Artists > François Lunven

François Lunven

Artworks

François Lunven
Sans titre, 1970, huile sur Isorel, 114 x 193 cm
Sans titre, 1968, huile sur toile, 97 x 190 cm
Sans titre, 1968, huile sur toile, 97 x 190 cm
Sans titre, 1968, huile sur toile, 97 x 195 cm
Sans titre, 1968, huile sur toile, 97 x 195 cm
Sans titre, 1964, dessin crayon wolf sur papier, 30 x 38 cm
Sans titre, 1964, dessin crayon Wolf sur papier, 30 x 38 cm
Sans titre, 1969, huile sur toile, 114 x 195 cm
Sans titre, 1969, huile sur toile, 114 x 195 cm
Sans titre, 1965, dessin crayon Wolf, 25 x 39 cm
Sans titre, 1965, dessin crayon Wolf, 25 x 39 cm
Sans titre, 1970, huile sur toile, 114 x 193 cm 2
Sans titre, 1970, huile sur toile, 114 x 193 cm
Sans titre, 1969, huile sur toile, 114 x 195,5 cm
Sans titre, 1969, huile sur toile, 114 x 195,5 cm
François Lunven
Sans titre, 1968, huile sur toile, 97 x 190 cm
Sans titre, 1968, huile sur toile, 97 x 195 cm
Sans titre, 1964, dessin crayon wolf sur papier, 30 x 38 cm
Sans titre, 1969, huile sur toile, 114 x 195 cm
Sans titre, 1965, dessin crayon Wolf, 25 x 39 cm
Sans titre, 1970, huile sur toile, 114 x 193 cm 2
Sans titre, 1969, huile sur toile, 114 x 195,5 cm

Exhibitions(principal)

Personal

Collective

Biographie

1942 Born in Paris. Drawing class at Lycée Claude-Bernard, Paris. Many travels abroad. Learns engraving at l'atelier Lacourière-Frélaut.

1964 Marries Hélène Delafargue.

1965 Birth of his son Tristan.

1971 Dies at the age of 29.

1997 Enters the Alain Margaron gallery which becomes his exclusive dealer.

Bibliography

– Catalogue Galerie Transat, préface de Bernard Noël, 1970

– Catalogue, préface de Pierre Dalle Nogare l’oeuvre gravé complet, 1981

– « A Vif, François Lunven et ses amis », textes de Ramon Alejandro, François Deck, Alain Le Foll, Jacques Le Maréchal, Vladimir Velickovic, Jean-Pierre Velly, 1984

– Lunven, dessins, Editions calligramme, 1987

– « Regards F. Lunven », textes de Ramon Alejandro, François Lunven, Bernard Nöel, 1989

– Lunven, gravures, texte de Manuel Jover (Alain Margaron Editeur), 1997

– François Lunven, textes de Ramon Alejandro, Gerard Durozoi, Manuel Jover, Bernard Nöel (Musée de l’Hospice saint-Roch/Alain Margaron Editeur), 2005

Public Collections

Musée de l’Hospice Saint-Roch, Issoudun

Musée d’Art moderne de la Ville de Paris

Bibliothèque nationale de France, Paris

Victoria and Albert Museum, Londres

British Art Council, Londres

Biblioteca Nacional, Madrid

Musée d’Art moderne, New York

Musée d’Adélaïde, Australie

Musée de Skopje, ex-Yougoslavie

Musée de l’Abbaye Sainte-Croix, Sables-d’Olonne

Musée de Brest

Musée des Beaux-Arts de Nantes

Musée de Vannes

Présentation

His paintings, with their surprising colors, seem to foreshadow a society where robotics, the virtual and biotechnologies would exert a dominant influence. Lunven worked essentially on paper (drawings and etchings) until 1966, then mostly on canvas. Attuned to the movement of the world, the works of François Lunven probe its course and frenzy, whose developments the artist had foreseen as early as the 60s, as the drawings presented in this exhibition demonstrate. The forms produced by François Lunven intercross organic and virtual, even robotic shapes, thus crystallizing a dazzling prospective vision. Represented by the Galerie Alain Margaron since 1997.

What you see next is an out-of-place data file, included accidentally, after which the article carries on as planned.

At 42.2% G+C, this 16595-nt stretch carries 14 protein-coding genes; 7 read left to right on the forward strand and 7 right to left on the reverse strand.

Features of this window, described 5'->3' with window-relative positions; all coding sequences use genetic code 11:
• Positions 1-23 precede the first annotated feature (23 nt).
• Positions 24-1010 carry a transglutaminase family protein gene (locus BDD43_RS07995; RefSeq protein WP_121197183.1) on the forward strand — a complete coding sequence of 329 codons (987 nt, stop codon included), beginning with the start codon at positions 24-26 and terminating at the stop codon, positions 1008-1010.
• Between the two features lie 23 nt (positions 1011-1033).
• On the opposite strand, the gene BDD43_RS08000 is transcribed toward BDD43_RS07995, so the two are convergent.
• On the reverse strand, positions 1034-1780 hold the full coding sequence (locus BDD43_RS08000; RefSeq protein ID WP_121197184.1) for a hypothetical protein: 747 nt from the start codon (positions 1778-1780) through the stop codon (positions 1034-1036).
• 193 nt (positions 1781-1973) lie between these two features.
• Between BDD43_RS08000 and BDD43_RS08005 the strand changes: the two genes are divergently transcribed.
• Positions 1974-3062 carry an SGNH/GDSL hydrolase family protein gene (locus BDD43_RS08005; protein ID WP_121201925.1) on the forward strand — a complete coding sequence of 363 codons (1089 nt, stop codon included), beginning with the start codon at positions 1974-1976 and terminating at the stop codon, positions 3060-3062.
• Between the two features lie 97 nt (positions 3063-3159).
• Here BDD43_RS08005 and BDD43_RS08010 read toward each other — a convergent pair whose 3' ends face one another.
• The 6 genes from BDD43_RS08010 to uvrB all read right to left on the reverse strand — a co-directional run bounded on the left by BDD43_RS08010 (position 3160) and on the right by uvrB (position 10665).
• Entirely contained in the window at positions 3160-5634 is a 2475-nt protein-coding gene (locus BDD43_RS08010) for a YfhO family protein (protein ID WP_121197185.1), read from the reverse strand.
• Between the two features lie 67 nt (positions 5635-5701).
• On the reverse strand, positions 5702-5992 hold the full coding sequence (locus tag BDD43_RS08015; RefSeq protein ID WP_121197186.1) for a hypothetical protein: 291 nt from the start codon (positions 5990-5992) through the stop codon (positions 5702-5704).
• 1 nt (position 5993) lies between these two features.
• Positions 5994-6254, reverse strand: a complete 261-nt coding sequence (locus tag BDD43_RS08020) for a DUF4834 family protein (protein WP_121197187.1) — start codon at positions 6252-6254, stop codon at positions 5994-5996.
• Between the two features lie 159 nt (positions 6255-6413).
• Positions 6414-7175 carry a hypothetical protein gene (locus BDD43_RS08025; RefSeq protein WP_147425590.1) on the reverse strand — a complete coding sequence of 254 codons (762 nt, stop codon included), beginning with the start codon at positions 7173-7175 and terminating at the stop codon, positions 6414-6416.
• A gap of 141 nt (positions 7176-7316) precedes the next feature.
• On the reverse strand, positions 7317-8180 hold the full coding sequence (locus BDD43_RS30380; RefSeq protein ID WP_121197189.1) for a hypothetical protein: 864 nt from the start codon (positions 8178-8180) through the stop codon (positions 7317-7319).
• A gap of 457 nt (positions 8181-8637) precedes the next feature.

Bernard Noël, who was probably his closest friend, helps us decipher his oeuvre : “from 'a repertoire where the machinic and the monstrous intercross and hybridize to produce an image that tears our eyes open…’ Didn’t François Lunven style himself a ‘morphologist’ rather than a painter or engraver ?… Striving to invent a new sacred art, François Lunven’s artistic quest was inspired, his whole life through, by many artists and poets – from Hieronymus Bosch to Antonin Artaud by way of Nerval, Rimbaud, Lautréamont and Redon --, and reveals an extraordinarily complex thought blending personal experience, spirituality and psychoanalysis. François Lunven always taught, because his thought was always transforming, and needed exchange and sharing, to feed itself as much as to try itself out.” (Bernard Noël) “In the first years of his life as a painter, François Lunven was very interested in biology (…). Fascinated by the Arthropods, crustaceans and insects especially, he spent long hours at the Museum, and still longer observing small bits of crab and spider crabs legs, bits of shells, a grasshopper’s body… Everything about skeletons and bones interested him. The notion of entropy also obsessed him. He’d learned about it by chance, had asked me about it and I had made him read Science and the theory of information by Léon Brillouin. Two points especially were discussed : the unavoidable evolution of all living systems towards an increasing state of disorder, and the fact that life delays this evolution despite everything. The idea that death and disorder were somehow synonymous was of utmost interest to him. Thinking about energy, he had come to be interested in the origins of life. It isn’t by chance that one of these etchings is entitled ‘Birth of entropy’ or that others (…) deal with birth.” (Bernard Canguillem, 1987)